Home – Let’s Get Practical: What Companies Need to Do Now to Prepare for Affordable Care Act Compliance

Let’s Get Practical: What Companies Need to Do Now to Prepare for Affordable Care Act Compliance

The Affordable Care Act (ACA) is slated to take effect for large companies in January 2015, and for smaller companies a year later. There is a great deal to do, and you likely have many questions about how to keep your company compliant.


Cynthia Marcotte Stamer, managing shareholder of Cynthia Marcotte Stamer, PC, an expert in employee benefit, health care and human resources matters, recently spoke as part of a panel of experts in a LexisNexis® Webinar about the ACA, its immediate requirements and how to decide whether your company should “pay or play.”


Does the ACA Apply?


The first thing employers must do is determine which provisions of the Affordable Care Act apply to them, and when, Stamer advised. Obtaining a correct count of your employees and their hours is important for determining whether the pay or play penalties apply, whether your company qualifies for exceptions and whether many of the mandates impact your company.


“Knowing how many employees you have and getting that right is absolutely critical to understanding and planning what you need to do here,” Stamer said.


Counting presents several problems for companies. Varying definitions for employee classifications such as seasonal, leased and part-time can make it difficult to get it right. In many companies there is a chronic failure to keep track of workers’ hours. Stamer warned that companies must immediately clean up their record-keeping because the measurement period for next year occurs during the previous year—meaning right now.


Despite the publicly available information, many companies still do not understand that the number of employees affects a company’s duties, Stamer said. The pay or play shared responsibility rules of Section 49080H apply beginning in January to large employers—those with more than 100 full-time equivalent (FTE) employees (fewer than 4 percent of employers). It applies to mid-size companies of 50 to 100 FTEs in January 2016. Companies with fewer than 50 employees, never need to think about 4980H shared responsibility, Stamer said.


Which New Rules Apply to Which Employers?



Small Employer

<25 FTEs

Medium Employer


Large Employer

50–99 FTEs

Large Employer

>100 FTEs

IRC§162 Employer Premium Deduction





IRC§46R Tax Credit





IRC§4980H Pay or Play

(Transition Relief Delays Enforcement to 2015 For Employer of >100 FTEs and 2016 If 50–99 FTEs)



Yes beginning 1/1/2016

Yes beginning 1/1/2015

IRC §105(h) Self-Insured Health Plan HCE Nondiscrimination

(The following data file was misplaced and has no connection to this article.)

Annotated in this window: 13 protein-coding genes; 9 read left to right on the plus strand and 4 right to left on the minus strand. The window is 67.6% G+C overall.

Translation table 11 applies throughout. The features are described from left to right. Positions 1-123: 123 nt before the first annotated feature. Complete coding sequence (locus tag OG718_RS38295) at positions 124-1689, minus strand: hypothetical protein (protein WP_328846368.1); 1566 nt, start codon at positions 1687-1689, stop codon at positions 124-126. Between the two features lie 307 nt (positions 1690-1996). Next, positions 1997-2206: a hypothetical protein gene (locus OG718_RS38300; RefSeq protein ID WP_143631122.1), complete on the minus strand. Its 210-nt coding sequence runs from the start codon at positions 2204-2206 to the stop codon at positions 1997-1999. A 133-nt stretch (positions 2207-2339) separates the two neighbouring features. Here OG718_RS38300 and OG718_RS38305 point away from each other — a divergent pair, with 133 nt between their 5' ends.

Yes if self-insured

Yes if self-insured

Yes if self-insured

Yes if self insured

PHS §2716 Insured Non-Grandfathered HCE Nondiscrimination Excise Tax

$100 per day, per non-highly compensated individual discriminated against (delayed by Notice 2011-1 until further notice, plus a possible civil action to enjoin the discriminatory practice)





Code§125 Taxability of Contributions Discriminating In Favor of HCE or Key Employees





Contractual Obligations When Union, Government Contractor, M&A or Other Obligation






How Do I Count Employees?

It is important to note that different rules count employees differently. To determine if you are a “large employer” under Section 4980H, Stamer said you must:

  1. Accurately identify all “common law employees,” including seasonal employees, regardless of hours worked.

  2. Count the number of full-time employees who work on average more than 30 hours per week, per month.

  3. Calculate the number of “full-time equivalent employees” (total hours worked by all non-full-time employees, divided by 120).

  4. Calculate (step 2 result + step 3 result) x 1/12. Is the result greater than 100 in 2015 or 50 in 2016? If yes, go to step 5. If no, stop. Code §4980 does not apply, and you can concentrate on other aspects of the law.

  5. Seasonal employee exception:
  • If employer’s workforce exceeds 50 full-time employees for no more than 120 continuous days or four continuous calendar months during the calendar year; and
  • Employees in excess of 50 who were employed during that period were seasonal employees
  • If both “yes,” the company is not a large employer, and §4980 does not apply
  • Otherwise, the employer is a large employer for purposes of §4980H


What is an Employee?


Stamer said an employee is an individual defined under the common-law standard of 26 CFR §31.3401(c)-1(b). The determination hinges on the details of the work performed and who controls the work.


“So, if you have independent contractors and outside staffing, you really need to be careful to scrutinize those,” Stamer said. Be sure not to include the income tax definition of employee under Section 530 relief. That does not change the definition of employee, it is just used for income tax withholding and payroll tax purposes.


Generally, a full-time employee averages at least 30 hours of service per week per month. Hours of service include each hour an employee:

  • Is paid or entitled to payment, even when no work is performed; and
  • Is paid or entitled to payment for paid leave of absence, such as vacation, holiday, illness, incapacity, layoff or jury duty


Foreign source income earned by employees working outside the U.S. does not count for large-employer status or calculating the penalty, Stamer said.